WASHINGTON • In 1974, the paleoanthropologist Donald C. Johanson led an expedition to Ethiopia to look for fossils of ancient human relatives.
In an expanse of arid badlands, he spotted an arm bone. Then, in the area surrounding it, Dr Johanson and his colleagues found hundreds of other skeletal fragments.
The fossils turned out to have come from a single 1m-tall female who lived 3.2 million years ago. The scientists named her species Australopithecus afarensis, and the skeleton was dubbed Lucy.
Lucy remains one of the most famous discoveries in paleontology. Her death, however, has been a mystery. Now, after poring over the celebrated bones, a team of scientists has concluded that Lucy died most unceremoniously: killed by a long fall out of a tree.
The new study, published on Monday in the journal Nature, came about because Lucy's skeleton - normally housed at the National Museum of Ethiopia - was taken on a tour of the US in 2007.
Lucy spent 10 days at the University of Texas at Austin, where scientists put her bones through a CT scanner.
"We just decided, by golly, we were going to scan every little bit of Lucy because it may never be done again," said Dr John Kappelman, a paleoanthropologist at the university.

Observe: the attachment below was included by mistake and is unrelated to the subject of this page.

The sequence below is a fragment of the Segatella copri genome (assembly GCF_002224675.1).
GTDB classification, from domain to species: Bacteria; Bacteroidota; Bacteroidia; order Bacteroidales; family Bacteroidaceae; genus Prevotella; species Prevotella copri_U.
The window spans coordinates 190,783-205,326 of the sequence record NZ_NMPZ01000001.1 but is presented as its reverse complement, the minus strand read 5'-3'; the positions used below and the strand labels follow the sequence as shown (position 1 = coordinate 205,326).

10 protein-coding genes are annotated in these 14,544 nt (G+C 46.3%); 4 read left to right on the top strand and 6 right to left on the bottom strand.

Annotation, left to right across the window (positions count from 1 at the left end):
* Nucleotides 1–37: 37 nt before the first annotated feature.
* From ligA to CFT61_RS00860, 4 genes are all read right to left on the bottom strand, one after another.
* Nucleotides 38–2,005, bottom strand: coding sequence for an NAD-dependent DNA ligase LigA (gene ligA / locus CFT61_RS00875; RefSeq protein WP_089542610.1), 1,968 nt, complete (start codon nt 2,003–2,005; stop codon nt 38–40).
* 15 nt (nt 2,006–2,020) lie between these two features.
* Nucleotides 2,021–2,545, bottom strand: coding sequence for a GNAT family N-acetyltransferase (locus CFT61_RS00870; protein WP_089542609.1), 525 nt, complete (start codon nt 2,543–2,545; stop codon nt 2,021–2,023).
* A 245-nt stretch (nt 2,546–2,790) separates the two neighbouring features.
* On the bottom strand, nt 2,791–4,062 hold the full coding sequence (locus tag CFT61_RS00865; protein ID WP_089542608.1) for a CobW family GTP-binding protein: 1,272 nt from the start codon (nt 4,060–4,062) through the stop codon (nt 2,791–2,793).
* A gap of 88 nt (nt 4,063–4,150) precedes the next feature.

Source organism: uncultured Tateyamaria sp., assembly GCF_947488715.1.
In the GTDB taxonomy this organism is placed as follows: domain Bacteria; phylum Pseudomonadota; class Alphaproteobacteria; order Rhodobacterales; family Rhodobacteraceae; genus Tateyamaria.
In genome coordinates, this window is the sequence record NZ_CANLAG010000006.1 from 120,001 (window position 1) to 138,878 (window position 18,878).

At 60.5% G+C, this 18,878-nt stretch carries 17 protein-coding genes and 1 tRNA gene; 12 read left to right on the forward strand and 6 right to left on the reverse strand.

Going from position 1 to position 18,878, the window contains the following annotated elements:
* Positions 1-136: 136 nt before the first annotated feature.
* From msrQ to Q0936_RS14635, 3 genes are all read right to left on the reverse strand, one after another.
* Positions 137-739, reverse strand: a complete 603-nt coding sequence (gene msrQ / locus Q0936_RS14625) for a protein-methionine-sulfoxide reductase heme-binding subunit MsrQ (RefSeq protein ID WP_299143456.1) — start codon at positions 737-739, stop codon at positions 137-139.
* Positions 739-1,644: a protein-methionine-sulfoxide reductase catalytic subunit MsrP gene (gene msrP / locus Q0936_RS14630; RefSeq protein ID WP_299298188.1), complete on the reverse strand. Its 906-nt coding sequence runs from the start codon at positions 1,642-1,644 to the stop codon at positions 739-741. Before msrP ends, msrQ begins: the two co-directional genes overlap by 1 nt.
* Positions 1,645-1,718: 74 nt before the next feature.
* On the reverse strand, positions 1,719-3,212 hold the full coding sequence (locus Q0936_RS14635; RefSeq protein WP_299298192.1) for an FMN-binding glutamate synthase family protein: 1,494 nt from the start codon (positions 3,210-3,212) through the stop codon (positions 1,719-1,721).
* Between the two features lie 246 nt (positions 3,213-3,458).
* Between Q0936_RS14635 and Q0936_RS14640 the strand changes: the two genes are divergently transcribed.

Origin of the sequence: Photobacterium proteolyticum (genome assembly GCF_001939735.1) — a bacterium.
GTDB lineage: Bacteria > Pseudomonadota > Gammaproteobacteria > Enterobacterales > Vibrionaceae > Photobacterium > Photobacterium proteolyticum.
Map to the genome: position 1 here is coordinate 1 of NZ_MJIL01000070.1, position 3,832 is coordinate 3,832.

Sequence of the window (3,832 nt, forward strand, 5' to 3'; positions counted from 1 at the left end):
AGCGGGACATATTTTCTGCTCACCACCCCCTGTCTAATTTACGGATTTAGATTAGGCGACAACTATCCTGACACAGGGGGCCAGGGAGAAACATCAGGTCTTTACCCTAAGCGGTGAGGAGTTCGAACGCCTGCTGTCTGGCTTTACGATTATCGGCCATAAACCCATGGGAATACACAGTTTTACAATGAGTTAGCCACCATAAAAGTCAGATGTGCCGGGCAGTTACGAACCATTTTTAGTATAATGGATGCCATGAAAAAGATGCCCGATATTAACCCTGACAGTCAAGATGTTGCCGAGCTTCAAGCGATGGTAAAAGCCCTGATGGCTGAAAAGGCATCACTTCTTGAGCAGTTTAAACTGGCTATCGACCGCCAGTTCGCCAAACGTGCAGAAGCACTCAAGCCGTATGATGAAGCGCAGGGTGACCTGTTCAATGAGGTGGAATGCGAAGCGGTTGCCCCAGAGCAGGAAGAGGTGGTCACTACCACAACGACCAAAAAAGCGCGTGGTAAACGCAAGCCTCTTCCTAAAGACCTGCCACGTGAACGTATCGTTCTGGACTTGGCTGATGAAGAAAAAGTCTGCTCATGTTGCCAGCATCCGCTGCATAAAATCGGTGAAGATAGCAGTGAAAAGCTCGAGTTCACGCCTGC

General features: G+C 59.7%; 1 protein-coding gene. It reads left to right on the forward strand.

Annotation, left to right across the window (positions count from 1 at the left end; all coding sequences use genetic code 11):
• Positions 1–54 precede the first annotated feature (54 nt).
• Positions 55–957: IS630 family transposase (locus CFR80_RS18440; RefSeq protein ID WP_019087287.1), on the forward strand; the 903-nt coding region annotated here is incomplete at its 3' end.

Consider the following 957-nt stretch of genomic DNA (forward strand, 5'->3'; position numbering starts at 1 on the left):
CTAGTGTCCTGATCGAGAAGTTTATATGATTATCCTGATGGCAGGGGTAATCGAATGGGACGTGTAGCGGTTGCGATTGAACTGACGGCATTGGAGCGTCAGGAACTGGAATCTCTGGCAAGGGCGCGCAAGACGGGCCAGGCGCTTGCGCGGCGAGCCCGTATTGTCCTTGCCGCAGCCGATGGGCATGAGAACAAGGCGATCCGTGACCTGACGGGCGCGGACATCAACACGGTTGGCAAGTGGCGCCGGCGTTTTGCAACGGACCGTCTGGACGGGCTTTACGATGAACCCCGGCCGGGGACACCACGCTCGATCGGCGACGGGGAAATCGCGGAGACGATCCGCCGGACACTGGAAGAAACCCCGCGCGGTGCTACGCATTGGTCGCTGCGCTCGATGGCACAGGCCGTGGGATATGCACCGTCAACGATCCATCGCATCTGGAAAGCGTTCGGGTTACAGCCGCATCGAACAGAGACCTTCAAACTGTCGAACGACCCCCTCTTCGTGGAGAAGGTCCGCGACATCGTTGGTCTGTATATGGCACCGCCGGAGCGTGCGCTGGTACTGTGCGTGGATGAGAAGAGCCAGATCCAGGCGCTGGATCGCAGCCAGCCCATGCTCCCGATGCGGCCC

Since then, he and his colleagues have turned the scans into 3D models, piecing together virtual fragments to get a more accurate idea of their original shapes. Last December, he noticed a puzzling break in Lucy's upper right arm.
He also observed more compressive fractures, and so-called greenstick fractures, in which a bone cracks only on one side, much like what happens when a living tree branch breaks. Both kinds of fractures can happen during falls.
Dr Kappelman and his colleagues believe Lucy must have fallen from a tree. They base that conclusion on what geologists have determined about the environment where she lived: At the time, it was a low-lying wooded area around a stream, with no cliffs nearby.
Her injuries suggested "she stretched out her arms at the moment of impact in an attempt to break her fall", said Dr Kappelman.
NEW YORK TIMES, AGENCE FRANCE-PRESSE